An Affluent Island
Located in between Kagawa Prefecture and Okayama Prefecture in the Seto Inland Sea, this peaceful island has an area of 14.5㎢ and a population of approximately 800 people.
Soft tuff and hard andesite referred to as the “Teshima Stone” is the granite that forms the bedrock of this plateau. The locals enjoy delicious water thanks to the rain that falls on the island, which is purified through these rocks and stored at an altitude of 330 meters in Danyama. In the local village of Karato oka, there is a place where fresh spring water has never dried up called “The Spring Water of Karato”.
Before water pipes were introduced, it was rare to be able to grow rice on the Seto Inland islands, however Teshima has enjoyed rice cultivation since the ancient times. Exploring the island of Teshima, you can see plenty of past and current rice fields, and the water reservoirs beside them. With over 300 water reservoirs, you can feel the wisdom of the ancestors who skillfully used Teshima’s natural terrain and environment to their advantage.
Moreover, surrounded by the Seto Inland Sea, fishing opportunities were plentiful. It is with these factors that this island became known as “An Affluent Island”.
Karato district used to be home to rice terraces along the sea facing slope of Danyama. However, as time went on these rice terraces were not maintained, and had been home to thick vegetation and bamboo.
In 2010, in conjunction with the opening of Teshima Art Museum and Setouchi Triennale, these rice terraces were restored by the locals as well as Fukutate Foundation, a public interest foundation.
While complete restoration of its original form was not possible due to damaged waterways and thick vegetation, the rice terraces has been restored where possible.
- Making Rice：Rice is made where water is available and the soil quality is good.
- Making Vegetables：Where rice cultivation may be impossible in some places, some vegetables can grow where the soil quality is good.
- Planting Fruit Trees：Fruit Trees are planted in areas where rice cultivation is not.
- Planting Flowers：Flowers are planted seasonally to prevent the area from reverting to a waste land.
The sprawling rice fields and terraces are a symbol of abundant water, and a scene appreciated by Teshima Art Museum visitors. Moreover, those who work in the rice fields are proud to be surrounded by such natural beauty and of seeing the Seto Inland Sea glitter in the wind as they take a break from their work.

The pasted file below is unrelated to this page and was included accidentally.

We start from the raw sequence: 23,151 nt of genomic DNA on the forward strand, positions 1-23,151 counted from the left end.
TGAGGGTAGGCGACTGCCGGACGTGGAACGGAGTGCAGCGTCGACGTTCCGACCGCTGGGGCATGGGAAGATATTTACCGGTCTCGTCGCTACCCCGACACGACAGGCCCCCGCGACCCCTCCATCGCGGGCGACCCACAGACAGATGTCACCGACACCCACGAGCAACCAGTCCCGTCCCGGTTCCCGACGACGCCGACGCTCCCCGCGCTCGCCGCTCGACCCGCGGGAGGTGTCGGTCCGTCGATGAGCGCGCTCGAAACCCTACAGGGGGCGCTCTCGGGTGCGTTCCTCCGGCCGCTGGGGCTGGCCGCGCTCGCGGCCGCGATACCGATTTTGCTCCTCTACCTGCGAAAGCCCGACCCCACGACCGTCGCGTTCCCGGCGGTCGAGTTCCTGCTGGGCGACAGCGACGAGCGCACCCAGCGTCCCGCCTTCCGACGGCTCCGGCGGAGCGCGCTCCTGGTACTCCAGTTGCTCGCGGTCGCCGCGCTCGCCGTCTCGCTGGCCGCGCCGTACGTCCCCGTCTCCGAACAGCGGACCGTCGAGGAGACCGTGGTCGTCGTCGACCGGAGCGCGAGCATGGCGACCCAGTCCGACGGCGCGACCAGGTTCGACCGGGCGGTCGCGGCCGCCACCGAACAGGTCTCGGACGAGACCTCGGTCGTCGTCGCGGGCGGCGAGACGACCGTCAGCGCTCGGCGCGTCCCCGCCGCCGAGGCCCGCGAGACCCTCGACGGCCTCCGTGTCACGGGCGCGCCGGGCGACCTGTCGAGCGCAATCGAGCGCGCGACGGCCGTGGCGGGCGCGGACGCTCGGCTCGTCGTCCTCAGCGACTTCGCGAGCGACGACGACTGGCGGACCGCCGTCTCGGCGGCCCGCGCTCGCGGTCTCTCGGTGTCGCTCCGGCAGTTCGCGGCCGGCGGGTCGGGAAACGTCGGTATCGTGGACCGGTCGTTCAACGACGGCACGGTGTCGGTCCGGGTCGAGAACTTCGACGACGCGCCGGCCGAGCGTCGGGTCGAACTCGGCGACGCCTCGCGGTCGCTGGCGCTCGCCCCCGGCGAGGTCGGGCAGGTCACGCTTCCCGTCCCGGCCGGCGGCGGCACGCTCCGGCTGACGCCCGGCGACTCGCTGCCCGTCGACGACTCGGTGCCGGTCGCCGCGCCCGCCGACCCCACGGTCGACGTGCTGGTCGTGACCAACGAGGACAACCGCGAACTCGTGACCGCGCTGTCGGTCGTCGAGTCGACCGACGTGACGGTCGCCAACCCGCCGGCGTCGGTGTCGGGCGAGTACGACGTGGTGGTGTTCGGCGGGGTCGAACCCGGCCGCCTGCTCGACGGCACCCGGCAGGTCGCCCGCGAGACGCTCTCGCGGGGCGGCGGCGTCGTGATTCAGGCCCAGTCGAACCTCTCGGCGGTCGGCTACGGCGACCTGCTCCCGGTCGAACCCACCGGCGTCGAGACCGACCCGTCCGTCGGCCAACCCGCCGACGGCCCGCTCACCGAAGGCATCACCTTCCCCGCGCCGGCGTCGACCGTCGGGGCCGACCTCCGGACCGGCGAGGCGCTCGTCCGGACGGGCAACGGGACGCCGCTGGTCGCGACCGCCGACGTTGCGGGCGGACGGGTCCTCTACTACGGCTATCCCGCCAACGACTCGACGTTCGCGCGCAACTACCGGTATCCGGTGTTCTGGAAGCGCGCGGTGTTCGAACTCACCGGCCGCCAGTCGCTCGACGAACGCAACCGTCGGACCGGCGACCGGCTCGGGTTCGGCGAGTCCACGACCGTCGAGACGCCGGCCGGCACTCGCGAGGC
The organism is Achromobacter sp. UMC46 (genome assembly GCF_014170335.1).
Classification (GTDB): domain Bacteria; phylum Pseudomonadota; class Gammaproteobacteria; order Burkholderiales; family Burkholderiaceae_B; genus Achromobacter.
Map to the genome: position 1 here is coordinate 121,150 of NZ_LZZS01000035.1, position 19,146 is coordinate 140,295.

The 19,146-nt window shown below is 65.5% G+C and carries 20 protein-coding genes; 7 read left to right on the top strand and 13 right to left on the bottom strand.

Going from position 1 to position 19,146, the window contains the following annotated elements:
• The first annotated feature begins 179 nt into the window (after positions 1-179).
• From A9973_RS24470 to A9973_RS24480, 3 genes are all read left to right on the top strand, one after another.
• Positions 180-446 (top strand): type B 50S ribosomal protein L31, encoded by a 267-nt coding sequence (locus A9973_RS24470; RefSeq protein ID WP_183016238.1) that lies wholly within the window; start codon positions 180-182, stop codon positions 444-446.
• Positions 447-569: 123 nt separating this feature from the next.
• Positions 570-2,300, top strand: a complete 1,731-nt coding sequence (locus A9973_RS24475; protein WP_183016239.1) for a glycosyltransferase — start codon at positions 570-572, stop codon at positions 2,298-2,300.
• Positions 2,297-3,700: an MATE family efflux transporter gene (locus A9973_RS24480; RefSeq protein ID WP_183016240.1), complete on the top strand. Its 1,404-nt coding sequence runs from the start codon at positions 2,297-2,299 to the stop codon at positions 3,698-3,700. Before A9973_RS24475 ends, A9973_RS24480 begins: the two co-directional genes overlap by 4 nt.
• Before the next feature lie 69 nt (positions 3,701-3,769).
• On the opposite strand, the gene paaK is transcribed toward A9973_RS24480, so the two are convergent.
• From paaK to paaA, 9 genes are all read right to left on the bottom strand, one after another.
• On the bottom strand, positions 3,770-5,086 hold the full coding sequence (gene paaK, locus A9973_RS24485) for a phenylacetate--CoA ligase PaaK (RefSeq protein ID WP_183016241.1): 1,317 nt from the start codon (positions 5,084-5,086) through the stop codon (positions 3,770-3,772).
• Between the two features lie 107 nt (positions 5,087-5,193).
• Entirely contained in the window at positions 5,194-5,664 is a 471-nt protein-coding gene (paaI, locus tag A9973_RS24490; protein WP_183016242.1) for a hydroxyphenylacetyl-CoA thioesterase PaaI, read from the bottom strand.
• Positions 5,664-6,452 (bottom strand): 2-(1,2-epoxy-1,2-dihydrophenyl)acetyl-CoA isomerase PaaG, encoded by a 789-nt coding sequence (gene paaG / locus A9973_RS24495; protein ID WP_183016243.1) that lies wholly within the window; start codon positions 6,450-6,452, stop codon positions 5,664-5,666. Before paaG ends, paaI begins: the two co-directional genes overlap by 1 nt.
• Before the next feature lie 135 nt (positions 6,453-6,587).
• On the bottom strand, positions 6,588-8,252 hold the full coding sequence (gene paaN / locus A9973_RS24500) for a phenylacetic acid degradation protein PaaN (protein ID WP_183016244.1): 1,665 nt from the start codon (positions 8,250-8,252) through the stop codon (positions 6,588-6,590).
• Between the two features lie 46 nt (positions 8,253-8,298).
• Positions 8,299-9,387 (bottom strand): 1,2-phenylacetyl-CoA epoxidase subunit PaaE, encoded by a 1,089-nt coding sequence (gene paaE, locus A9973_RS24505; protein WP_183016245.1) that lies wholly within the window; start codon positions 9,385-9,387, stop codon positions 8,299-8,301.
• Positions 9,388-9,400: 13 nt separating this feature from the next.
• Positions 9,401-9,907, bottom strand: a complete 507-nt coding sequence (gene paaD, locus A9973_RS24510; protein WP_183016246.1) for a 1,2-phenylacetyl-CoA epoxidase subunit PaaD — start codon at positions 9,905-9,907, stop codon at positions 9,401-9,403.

The Island of Rock
Teshima has long been known as “The Island of Rock” due to the tuff rock that can be collected called “Teshima Stone”. While “Teshima Stone” is soft and easy to process, its properties are fire resistant and therefore were often used for lanterns and home kilns. With its utilitarian properties, the “Teshima Stone” was also used in the lanterns of the Katsura Imperial Villa. Unfortunately as the mining industry declined this stone is no longer currently resourced, stones are a very important part of the culture of Teshima.
The Island of Milk, The Island of Welfare
As dairy became an abundant resource the island became known as “The Island of Milk”, as well as “The Island of Welfare” as a welfare facilities were created shortly after the war.
Illegal Dumping of Industrial Waste
Beginning in the 1970s, Illegal Dumping of Industrial Waste became the largest nationwide industrial waste problem, however efforts are continuously being made to process illegal waste and renewing the environment.
The first words out of the mouth of anyone visiting Teshima are “A beautiful island.” Of course it is special to the residents as well, who boast of it as a “beautiful place”. The scenery of the south side of the island is exceptional. From the wide orange and olive fields that seem to draw near to the roads, to the path that faces and opens out towards the sea, beyond the Seto Inland Sea to Gokenzan and even Yashima, all of it can be taken in in one unbroken view.
Rice Field Produce
Thanks to the gentle climate of the Seto Inland Sea, rice and a variety of vegetables and fruits are cultivated in the terrace fields in Karato. These crops are used by local restaurants in the island.
One of the olive plantations in the southern part of Teshima counts about 10,000 trees. Olive is the prefectural tree of Kagawa, and a treasured resource for the islanders. The olives are pressed right away to produce oil or used to produce processed goods. Freshly pickled olives are a delicacy produced only at harvest time.
Lemon cultivation is popular in Teshima, and a lot of juicy lemons are harvested from winter to spring. The lemons are shipped out from Teshima or processed into various products. The sight of beautiful plump lemons during harvest season is a source of joy on the island.
There are five strawberry farmers on the island. ‘Nyoho’ strawberries with a subtle balance of sweetness and sourness are cultivated in greenhouses. Harvest time is from December to May. Some of the farmers also run a strawberry-themed cafe. Did you know that strawberries taste best when eaten from the side of the hull?
Various citrus fruits such as mandarins and sweet springs are harvested in Teshima besides lemons. The harvest season is winter, but you can enjoy the nice scent of blooming mandarin orchards in early summer. Frozen mandarins are also a delicious treat during hot summer months.
Nori cultivated off the coast of Teshima is harvested and processed on the island. Rafts used for the cultivation of seaweed float on the sea from autumn, and you can see them from the rice terraces in Karato. The first pluck of the season is delicious and seems to melt when put in the mouth.
There are two noodle factories on this island, keeping the ancient hand-stretching production method. The sun and dry winter air make beautiful white somen. The edges of noodles (fushi) produced during the manufacturing process are also a popular delicacy.